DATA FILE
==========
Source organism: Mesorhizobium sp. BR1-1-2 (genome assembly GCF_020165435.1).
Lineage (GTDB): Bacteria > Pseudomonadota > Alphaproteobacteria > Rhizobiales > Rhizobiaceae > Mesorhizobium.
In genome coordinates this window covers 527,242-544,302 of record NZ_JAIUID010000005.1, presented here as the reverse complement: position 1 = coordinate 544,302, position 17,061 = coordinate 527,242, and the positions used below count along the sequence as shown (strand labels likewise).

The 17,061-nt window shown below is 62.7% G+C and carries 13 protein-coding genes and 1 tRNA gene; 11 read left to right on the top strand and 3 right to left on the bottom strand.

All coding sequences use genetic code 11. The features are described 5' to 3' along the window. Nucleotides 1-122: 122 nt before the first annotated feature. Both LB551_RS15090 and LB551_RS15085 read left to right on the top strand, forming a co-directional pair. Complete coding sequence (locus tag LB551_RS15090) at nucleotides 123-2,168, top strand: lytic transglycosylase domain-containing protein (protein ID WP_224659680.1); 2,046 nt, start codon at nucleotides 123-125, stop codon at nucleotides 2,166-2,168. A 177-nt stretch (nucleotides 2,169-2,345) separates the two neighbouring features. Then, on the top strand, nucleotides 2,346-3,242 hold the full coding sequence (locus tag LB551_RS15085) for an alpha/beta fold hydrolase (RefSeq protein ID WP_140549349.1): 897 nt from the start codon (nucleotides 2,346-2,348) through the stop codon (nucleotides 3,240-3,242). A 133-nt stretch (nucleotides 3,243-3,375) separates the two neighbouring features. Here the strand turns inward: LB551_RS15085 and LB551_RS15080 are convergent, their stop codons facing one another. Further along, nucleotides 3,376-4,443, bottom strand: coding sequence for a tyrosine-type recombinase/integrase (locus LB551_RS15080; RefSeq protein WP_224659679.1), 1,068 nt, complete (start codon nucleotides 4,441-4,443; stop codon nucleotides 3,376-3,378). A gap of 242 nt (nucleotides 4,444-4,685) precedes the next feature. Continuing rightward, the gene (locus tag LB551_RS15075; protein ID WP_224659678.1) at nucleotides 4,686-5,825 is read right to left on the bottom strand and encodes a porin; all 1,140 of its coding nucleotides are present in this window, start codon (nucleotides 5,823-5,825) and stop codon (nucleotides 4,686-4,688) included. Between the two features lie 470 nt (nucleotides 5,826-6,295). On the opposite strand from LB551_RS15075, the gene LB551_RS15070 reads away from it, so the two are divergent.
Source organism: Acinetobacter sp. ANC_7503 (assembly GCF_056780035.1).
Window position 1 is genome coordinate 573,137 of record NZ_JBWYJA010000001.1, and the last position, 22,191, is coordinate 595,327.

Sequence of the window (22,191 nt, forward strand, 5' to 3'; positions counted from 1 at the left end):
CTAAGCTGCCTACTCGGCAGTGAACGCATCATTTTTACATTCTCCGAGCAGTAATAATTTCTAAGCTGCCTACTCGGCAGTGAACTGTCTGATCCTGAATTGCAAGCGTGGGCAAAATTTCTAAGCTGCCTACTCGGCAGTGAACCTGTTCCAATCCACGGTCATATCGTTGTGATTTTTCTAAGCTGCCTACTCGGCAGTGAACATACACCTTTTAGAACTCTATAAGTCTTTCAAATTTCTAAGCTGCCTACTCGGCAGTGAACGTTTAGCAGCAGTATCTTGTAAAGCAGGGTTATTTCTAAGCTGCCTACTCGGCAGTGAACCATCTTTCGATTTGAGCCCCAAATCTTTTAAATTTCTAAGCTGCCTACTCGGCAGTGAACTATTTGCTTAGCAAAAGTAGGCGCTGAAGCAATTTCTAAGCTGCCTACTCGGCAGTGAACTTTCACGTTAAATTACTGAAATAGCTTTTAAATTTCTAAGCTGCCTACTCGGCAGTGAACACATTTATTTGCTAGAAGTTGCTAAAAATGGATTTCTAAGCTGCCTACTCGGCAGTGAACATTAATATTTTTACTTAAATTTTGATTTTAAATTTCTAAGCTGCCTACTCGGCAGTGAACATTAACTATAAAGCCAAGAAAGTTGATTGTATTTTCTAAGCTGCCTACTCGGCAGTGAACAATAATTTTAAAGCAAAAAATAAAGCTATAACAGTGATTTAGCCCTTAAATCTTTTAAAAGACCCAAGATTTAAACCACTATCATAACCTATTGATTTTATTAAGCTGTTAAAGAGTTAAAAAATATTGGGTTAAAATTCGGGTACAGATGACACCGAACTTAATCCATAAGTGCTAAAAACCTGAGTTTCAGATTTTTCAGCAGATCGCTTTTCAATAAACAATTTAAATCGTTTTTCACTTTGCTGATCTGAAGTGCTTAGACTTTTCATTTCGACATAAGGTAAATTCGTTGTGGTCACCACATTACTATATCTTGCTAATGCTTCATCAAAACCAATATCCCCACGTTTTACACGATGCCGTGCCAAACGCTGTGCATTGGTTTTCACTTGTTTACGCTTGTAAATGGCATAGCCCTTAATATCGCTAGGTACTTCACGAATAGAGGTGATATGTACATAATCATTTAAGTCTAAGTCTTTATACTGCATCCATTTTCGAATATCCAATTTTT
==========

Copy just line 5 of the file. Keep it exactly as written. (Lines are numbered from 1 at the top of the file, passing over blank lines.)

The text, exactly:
All coding sequences use genetic code 11. The features are described 5' to 3' along the window. Nucleotides 1-122: 122 nt before the first annotated feature. Both LB551_RS15090 and LB551_RS15085 read left to right on the top strand, forming a co-directional pair. Complete coding sequence (locus tag LB551_RS15090) at nucleotides 123-2,168, top strand: lytic transglycosylase domain-containing protein (protein ID WP_224659680.1); 2,046 nt, start codon at nucleotides 123-125, stop codon at nucleotides 2,166-2,168. A 177-nt stretch (nucleotides 2,169-2,345) separates the two neighbouring features. Then, on the top strand, nucleotides 2,346-3,242 hold the full coding sequence (locus tag LB551_RS15085) for an alpha/beta fold hydrolase (RefSeq protein ID WP_140549349.1): 897 nt from the start codon (nucleotides 2,346-2,348) through the stop codon (nucleotides 3,240-3,242). A 133-nt stretch (nucleotides 3,243-3,375) separates the two neighbouring features. Here the strand turns inward: LB551_RS15085 and LB551_RS15080 are convergent, their stop codons facing one another. Further along, nucleotides 3,376-4,443, bottom strand: coding sequence for a tyrosine-type recombinase/integrase (locus LB551_RS15080; RefSeq protein WP_224659679.1), 1,068 nt, complete (start codon nucleotides 4,441-4,443; stop codon nucleotides 3,376-3,378). A gap of 242 nt (nucleotides 4,444-4,685) precedes the next feature. Continuing rightward, the gene (locus tag LB551_RS15075; protein ID WP_224659678.1) at nucleotides 4,686-5,825 is read right to left on the bottom strand and encodes a porin; all 1,140 of its coding nucleotides are present in this window, start codon (nucleotides 5,823-5,825) and stop codon (nucleotides 4,686-4,688) included. Between the two features lie 470 nt (nucleotides 5,826-6,295). On the opposite strand from LB551_RS15075, the gene LB551_RS15070 reads away from it, so the two are divergent.